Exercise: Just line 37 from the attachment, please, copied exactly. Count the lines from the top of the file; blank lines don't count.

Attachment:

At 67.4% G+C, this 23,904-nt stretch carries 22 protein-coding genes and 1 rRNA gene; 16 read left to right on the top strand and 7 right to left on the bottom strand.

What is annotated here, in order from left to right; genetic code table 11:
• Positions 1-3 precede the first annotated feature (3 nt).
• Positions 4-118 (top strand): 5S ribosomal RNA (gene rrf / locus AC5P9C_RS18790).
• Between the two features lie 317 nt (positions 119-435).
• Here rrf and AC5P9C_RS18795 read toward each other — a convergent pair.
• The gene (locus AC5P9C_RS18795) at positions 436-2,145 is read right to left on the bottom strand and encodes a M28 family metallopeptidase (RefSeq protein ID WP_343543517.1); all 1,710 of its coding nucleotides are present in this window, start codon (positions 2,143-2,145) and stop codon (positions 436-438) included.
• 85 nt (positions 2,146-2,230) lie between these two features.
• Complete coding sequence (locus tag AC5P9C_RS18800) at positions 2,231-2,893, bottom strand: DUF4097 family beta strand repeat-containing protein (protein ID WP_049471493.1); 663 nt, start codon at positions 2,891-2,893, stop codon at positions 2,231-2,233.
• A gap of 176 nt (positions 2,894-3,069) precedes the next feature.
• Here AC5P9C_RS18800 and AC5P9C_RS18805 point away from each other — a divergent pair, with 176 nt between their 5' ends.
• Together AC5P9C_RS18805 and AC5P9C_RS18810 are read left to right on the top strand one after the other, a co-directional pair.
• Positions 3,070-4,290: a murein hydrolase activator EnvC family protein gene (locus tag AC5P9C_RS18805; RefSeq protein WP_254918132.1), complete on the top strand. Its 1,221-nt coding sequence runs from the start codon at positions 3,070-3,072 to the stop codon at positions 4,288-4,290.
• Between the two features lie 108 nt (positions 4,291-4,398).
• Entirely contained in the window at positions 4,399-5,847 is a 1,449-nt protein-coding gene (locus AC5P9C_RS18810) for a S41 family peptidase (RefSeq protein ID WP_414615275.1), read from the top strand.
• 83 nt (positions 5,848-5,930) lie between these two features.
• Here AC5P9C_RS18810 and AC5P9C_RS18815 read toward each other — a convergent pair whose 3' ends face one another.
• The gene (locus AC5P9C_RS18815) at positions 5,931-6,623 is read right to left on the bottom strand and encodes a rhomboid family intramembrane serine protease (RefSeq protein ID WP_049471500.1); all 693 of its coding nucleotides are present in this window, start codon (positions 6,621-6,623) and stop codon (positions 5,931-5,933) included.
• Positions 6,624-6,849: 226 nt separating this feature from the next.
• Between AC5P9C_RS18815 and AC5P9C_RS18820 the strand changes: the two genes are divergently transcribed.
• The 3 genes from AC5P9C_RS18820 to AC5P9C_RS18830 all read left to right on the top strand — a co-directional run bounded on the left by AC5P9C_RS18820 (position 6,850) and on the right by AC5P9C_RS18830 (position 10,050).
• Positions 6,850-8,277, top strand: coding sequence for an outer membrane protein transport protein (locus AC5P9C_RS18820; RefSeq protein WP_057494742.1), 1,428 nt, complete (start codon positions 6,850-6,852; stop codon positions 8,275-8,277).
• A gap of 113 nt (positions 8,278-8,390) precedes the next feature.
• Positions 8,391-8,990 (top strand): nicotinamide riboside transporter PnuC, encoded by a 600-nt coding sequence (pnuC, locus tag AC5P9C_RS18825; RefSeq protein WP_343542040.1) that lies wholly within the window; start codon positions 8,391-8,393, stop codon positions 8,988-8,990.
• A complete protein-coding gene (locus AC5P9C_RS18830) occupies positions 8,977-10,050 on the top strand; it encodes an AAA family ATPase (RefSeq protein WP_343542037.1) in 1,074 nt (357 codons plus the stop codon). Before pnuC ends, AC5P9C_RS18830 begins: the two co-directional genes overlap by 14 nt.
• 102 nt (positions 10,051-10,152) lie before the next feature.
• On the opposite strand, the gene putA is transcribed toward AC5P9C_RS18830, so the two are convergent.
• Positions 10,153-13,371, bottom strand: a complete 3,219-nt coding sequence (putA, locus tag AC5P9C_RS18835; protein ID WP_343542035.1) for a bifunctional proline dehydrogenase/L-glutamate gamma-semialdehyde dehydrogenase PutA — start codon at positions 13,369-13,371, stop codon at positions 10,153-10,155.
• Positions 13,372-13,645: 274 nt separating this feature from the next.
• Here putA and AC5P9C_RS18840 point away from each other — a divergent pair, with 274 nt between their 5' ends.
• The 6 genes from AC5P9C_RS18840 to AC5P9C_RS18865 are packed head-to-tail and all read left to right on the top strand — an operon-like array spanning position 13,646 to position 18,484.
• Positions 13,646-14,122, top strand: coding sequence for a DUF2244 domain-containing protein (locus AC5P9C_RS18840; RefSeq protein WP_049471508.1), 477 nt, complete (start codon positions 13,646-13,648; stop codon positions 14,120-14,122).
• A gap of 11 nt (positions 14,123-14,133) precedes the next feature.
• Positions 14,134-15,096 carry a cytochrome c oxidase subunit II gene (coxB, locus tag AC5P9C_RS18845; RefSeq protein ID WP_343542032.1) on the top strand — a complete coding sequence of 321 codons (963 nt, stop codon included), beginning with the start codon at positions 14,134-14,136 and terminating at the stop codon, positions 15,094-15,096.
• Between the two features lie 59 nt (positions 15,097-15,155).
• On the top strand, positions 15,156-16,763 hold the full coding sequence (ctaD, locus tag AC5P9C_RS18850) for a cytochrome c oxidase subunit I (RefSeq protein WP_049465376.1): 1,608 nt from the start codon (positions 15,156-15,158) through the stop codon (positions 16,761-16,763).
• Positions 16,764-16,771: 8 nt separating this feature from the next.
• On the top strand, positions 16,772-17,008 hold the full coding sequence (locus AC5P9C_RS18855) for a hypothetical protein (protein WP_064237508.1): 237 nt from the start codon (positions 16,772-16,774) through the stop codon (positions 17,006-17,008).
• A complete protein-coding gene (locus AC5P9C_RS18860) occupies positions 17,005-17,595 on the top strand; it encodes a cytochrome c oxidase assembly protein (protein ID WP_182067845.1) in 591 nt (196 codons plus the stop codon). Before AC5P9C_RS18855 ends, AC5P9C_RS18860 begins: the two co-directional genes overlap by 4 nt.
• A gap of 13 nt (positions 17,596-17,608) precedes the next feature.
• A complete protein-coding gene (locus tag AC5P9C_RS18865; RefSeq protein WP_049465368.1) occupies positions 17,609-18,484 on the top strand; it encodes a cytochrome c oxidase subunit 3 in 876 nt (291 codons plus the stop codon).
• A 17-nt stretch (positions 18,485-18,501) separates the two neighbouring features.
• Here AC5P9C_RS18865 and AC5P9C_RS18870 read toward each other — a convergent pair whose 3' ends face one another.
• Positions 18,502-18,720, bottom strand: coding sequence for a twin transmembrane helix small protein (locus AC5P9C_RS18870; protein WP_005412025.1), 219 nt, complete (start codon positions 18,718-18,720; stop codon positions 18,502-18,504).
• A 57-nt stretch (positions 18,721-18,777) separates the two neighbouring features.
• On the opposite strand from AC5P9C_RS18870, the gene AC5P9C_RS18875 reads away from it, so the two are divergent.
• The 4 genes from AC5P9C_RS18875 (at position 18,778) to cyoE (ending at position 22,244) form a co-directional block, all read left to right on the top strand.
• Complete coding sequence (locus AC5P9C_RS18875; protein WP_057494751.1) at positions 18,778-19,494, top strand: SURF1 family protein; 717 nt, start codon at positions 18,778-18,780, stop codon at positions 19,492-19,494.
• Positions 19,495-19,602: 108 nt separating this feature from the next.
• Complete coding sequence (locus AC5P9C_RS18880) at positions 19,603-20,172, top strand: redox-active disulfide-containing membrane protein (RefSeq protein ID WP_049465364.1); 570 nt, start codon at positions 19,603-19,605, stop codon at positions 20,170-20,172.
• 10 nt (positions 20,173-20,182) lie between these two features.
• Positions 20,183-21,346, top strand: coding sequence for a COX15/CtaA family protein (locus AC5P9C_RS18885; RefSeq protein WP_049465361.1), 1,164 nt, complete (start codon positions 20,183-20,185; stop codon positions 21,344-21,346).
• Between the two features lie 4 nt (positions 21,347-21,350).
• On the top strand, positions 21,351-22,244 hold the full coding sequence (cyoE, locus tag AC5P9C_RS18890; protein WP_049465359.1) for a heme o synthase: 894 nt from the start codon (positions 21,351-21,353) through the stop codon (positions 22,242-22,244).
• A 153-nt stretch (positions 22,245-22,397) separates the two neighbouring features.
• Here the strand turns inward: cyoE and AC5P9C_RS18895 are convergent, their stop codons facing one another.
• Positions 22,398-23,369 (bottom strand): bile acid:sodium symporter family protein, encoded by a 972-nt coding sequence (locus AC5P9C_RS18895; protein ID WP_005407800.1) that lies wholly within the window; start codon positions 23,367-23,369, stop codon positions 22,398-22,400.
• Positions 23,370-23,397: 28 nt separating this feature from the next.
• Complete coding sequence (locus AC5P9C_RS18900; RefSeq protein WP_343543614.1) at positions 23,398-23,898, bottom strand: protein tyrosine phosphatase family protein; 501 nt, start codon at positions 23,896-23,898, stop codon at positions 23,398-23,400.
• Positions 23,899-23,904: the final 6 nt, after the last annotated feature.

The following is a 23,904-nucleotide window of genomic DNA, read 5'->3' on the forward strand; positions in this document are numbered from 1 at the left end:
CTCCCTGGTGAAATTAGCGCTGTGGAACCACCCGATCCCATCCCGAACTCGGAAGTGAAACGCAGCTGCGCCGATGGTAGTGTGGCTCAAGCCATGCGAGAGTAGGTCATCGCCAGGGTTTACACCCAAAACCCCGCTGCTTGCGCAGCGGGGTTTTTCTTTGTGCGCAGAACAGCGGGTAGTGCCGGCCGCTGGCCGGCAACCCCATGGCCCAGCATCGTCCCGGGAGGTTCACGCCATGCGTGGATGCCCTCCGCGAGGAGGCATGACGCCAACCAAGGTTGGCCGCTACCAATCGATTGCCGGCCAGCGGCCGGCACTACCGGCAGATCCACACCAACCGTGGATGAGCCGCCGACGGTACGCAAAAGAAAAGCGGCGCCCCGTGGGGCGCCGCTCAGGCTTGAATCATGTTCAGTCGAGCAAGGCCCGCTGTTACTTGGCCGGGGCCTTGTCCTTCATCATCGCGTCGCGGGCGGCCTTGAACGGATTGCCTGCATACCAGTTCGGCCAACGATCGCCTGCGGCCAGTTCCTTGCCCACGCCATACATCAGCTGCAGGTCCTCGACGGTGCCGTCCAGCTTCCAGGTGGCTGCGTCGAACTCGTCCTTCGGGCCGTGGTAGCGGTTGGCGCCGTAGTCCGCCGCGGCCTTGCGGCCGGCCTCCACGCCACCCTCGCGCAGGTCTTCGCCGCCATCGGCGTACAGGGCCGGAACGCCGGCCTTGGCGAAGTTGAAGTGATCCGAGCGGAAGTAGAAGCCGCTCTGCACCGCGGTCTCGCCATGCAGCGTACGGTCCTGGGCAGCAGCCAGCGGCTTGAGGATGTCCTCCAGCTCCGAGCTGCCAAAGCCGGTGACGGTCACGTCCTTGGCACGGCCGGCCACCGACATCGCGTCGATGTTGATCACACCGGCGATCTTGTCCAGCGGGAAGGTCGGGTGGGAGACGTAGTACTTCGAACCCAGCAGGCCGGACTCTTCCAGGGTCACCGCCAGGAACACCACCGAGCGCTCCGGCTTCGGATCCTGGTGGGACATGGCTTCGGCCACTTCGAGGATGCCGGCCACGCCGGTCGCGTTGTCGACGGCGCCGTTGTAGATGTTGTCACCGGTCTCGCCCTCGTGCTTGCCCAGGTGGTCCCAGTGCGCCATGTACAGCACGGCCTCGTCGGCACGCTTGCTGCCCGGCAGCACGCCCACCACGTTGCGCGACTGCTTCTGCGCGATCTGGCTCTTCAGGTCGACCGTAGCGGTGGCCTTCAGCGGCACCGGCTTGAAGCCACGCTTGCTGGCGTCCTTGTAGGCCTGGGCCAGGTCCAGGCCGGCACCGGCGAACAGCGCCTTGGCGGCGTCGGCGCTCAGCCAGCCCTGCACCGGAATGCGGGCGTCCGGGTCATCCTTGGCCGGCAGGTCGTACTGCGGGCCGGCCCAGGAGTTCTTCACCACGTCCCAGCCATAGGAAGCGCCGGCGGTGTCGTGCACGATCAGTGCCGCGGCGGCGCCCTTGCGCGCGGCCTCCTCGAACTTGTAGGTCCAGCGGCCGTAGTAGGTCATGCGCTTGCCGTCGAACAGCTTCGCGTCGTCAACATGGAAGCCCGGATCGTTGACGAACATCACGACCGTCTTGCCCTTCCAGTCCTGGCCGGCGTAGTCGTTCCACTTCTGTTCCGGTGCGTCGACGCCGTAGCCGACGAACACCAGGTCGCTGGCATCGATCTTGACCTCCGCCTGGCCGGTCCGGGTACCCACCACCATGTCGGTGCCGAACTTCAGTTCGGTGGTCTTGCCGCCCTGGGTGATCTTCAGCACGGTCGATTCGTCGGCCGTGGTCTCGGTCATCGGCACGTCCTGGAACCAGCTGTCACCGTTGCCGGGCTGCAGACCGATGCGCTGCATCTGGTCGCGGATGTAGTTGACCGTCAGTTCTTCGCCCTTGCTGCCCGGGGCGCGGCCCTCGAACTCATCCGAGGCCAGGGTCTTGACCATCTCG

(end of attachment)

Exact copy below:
• Positions 16,764-16,771: 8 nt separating this feature from the next.